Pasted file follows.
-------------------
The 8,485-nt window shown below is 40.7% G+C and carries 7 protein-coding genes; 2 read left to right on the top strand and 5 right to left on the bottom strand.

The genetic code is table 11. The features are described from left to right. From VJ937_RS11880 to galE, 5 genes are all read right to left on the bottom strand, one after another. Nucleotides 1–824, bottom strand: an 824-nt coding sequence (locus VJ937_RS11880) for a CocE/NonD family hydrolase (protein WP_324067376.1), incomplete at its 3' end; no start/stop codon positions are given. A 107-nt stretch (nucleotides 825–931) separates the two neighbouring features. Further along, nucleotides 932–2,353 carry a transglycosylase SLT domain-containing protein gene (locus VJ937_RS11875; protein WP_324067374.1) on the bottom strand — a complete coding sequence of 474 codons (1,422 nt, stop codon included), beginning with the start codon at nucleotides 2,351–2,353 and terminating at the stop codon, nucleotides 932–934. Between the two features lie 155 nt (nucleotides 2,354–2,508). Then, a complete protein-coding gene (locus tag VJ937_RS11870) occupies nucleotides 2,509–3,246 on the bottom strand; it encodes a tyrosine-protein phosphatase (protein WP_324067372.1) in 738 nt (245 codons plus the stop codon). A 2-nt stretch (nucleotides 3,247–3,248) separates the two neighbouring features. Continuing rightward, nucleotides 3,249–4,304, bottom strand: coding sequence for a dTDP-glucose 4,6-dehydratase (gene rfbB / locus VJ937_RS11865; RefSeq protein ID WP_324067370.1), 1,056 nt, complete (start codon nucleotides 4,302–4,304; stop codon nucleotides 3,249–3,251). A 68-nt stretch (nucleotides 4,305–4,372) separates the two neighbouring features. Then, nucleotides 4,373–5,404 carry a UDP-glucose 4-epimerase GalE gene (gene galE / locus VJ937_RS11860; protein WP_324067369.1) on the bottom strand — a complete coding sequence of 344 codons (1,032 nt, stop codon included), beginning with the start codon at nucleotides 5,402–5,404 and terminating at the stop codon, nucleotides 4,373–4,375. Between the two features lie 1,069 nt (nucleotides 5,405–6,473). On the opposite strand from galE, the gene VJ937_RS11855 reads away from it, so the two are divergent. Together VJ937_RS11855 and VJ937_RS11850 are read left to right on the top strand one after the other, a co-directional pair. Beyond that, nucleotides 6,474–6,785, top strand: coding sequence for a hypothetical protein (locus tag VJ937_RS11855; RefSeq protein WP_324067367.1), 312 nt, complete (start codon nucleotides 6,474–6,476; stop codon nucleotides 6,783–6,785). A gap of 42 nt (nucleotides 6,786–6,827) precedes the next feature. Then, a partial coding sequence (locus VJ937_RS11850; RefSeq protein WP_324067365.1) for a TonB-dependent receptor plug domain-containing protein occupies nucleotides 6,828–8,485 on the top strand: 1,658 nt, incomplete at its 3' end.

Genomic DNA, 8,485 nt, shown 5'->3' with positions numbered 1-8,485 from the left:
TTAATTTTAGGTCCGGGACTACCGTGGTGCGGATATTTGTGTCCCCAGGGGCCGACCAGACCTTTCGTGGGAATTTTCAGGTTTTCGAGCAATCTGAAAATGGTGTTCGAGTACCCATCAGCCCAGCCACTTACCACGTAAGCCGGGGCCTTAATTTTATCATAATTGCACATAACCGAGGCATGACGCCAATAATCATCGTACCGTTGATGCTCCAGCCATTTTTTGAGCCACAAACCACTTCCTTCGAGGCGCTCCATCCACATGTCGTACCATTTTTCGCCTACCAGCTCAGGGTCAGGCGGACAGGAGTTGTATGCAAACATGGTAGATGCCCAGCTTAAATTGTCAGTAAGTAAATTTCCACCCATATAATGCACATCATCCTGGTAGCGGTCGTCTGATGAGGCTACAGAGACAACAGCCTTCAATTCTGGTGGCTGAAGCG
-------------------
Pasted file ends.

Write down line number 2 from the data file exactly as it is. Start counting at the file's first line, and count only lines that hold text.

The genetic code is table 11. The features are described from left to right. From VJ937_RS11880 to galE, 5 genes are all read right to left on the bottom strand, one after another. Nucleotides 1–824, bottom strand: an 824-nt coding sequence (locus VJ937_RS11880) for a CocE/NonD family hydrolase (protein WP_324067376.1), incomplete at its 3' end; no start/stop codon positions are given. A 107-nt stretch (nucleotides 825–931) separates the two neighbouring features. Further along, nucleotides 932–2,353 carry a transglycosylase SLT domain-containing protein gene (locus VJ937_RS11875; protein WP_324067374.1) on the bottom strand — a complete coding sequence of 474 codons (1,422 nt, stop codon included), beginning with the start codon at nucleotides 2,351–2,353 and terminating at the stop codon, nucleotides 932–934. Between the two features lie 155 nt (nucleotides 2,354–2,508). Then, a complete protein-coding gene (locus tag VJ937_RS11870) occupies nucleotides 2,509–3,246 on the bottom strand; it encodes a tyrosine-protein phosphatase (protein WP_324067372.1) in 738 nt (245 codons plus the stop codon). A 2-nt stretch (nucleotides 3,247–3,248) separates the two neighbouring features. Continuing rightward, nucleotides 3,249–4,304, bottom strand: coding sequence for a dTDP-glucose 4,6-dehydratase (gene rfbB / locus VJ937_RS11865; RefSeq protein ID WP_324067370.1), 1,056 nt, complete (start codon nucleotides 4,302–4,304; stop codon nucleotides 3,249–3,251). A 68-nt stretch (nucleotides 4,305–4,372) separates the two neighbouring features. Then, nucleotides 4,373–5,404 carry a UDP-glucose 4-epimerase GalE gene (gene galE / locus VJ937_RS11860; protein WP_324067369.1) on the bottom strand — a complete coding sequence of 344 codons (1,032 nt, stop codon included), beginning with the start codon at nucleotides 5,402–5,404 and terminating at the stop codon, nucleotides 4,373–4,375. Between the two features lie 1,069 nt (nucleotides 5,405–6,473). On the opposite strand from galE, the gene VJ937_RS11855 reads away from it, so the two are divergent. Together VJ937_RS11855 and VJ937_RS11850 are read left to right on the top strand one after the other, a co-directional pair. Beyond that, nucleotides 6,474–6,785, top strand: coding sequence for a hypothetical protein (locus tag VJ937_RS11855; RefSeq protein WP_324067367.1), 312 nt, complete (start codon nucleotides 6,474–6,476; stop codon nucleotides 6,783–6,785). A gap of 42 nt (nucleotides 6,786–6,827) precedes the next feature. Then, a partial coding sequence (locus VJ937_RS11850; RefSeq protein WP_324067365.1) for a TonB-dependent receptor plug domain-containing protein occupies nucleotides 6,828–8,485 on the top strand: 1,658 nt, incomplete at its 3' end.